Andrea Honore

IMG_1968Addendum: does anyone think that if a compressor was proposed for the kind of neighborhood Spectra painted in the resource report that the more affluent towns would be silent about it?! I mean, if this was proposed for wealthy Hingham (next door), Spectra would be shut down by now.

Day #33

Today’s note is a letter from 13 State Senators and Representatives to MassDEP, making comments on the proposed Air Permit. You can read the Reps_Senators_letter_MassDEP at this link.

There is nothing I can add to this letter other than “hell yeah!” and “thank you!”


Day #32

Hi y’all, I’m back from vacation, and back on the couch again! It was lovely to see my State House friends once more 🙂

I had 2 guests today from Mothers Out Front (MOF), a wonderful group fighting to protect children, communities, and climate here in MA, and across the country. Nina D. and Debbie N. joined me on the couch, with a surprise pop-in cameo from Rep Marjorie Decker. Rep. Decker saw the MOF tee shirts Nina and Debbie were wearing, and came in the waiting room to say “hi”. Rep. Decker expressed her full support of what I was doing, which means a lot, thank you! MOF also offered any support they could give me, which is a wonderful hallmark of their organization—so very willing to help.


Part of today’s note was actually written by someone else, in response to the recent, abysmal Ask The Governor segment where Gov. Baker basically said “too bad, so sad” about the compressor. At least that’s what it felt like to all of us. Man, not one of us has the power of the Federal Government behind us but that doesn’t stop us from leading our communities and neighbors to fight like hell. If you could see what we see, which is the average constituent reaction to your lack of leadership in this issue… you would understand you are deeply disappointing folks right and left. More and more folks each day.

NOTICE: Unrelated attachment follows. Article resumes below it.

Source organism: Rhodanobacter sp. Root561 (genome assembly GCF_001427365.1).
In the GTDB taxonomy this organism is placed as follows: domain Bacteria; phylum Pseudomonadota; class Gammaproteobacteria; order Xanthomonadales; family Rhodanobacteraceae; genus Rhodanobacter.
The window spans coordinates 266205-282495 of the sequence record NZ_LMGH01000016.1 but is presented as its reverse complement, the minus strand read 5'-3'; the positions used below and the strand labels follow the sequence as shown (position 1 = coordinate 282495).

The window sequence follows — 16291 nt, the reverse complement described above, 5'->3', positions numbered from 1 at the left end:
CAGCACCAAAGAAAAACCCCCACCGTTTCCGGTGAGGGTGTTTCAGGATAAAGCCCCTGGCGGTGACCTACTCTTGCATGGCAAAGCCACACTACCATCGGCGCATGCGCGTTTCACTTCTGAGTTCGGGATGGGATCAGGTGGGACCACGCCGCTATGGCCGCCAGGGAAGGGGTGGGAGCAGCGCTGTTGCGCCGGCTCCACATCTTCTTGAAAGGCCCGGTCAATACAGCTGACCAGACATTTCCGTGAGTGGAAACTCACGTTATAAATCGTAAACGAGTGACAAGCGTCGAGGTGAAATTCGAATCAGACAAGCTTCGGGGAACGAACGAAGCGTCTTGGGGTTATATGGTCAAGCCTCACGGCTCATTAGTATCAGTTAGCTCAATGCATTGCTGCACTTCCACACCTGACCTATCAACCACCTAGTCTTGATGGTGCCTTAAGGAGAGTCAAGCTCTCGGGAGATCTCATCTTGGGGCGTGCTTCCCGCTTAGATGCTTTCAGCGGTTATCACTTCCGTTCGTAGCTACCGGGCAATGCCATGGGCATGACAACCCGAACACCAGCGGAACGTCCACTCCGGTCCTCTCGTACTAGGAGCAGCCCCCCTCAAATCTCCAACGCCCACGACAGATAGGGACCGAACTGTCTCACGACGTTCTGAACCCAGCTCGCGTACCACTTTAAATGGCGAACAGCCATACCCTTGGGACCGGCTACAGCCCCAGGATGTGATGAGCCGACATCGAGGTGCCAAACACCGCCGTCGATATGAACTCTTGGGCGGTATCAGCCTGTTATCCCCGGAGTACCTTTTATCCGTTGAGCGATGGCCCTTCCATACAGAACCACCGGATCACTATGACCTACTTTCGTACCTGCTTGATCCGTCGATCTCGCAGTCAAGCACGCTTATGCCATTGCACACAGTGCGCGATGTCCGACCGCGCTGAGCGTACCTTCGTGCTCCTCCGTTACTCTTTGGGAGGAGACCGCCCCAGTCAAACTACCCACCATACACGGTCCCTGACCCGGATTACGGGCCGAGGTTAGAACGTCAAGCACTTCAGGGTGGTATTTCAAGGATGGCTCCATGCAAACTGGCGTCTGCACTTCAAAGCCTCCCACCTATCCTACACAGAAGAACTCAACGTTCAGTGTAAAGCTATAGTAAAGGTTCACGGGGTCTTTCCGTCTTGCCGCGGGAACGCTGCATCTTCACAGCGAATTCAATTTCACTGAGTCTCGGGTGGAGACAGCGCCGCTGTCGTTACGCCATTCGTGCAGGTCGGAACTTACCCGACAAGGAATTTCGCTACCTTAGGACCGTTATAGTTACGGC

The letter I included in my note was written by Alice Arena, lead coordinator of the Fore River Residents Against the Compressor Station (FRRACS), and the full, glorious text of which is below, with some links and notes added by me:


The Honorable Governor Charles D. Baker
Massachusetts State House
Office of the Governor
Room 280
Boston, MA  02133

Dear Gov. Baker,

I am writing to you today after having listened to your recent radio appearance on WGBH (April 20, 2017).  I had to listen to this audio multiple times in order to understand that you
a) do not know what a compressor station is,
b) do not know what a compressor station does, and
c) do not know the scope and purpose of your job as governor of the Commonwealth.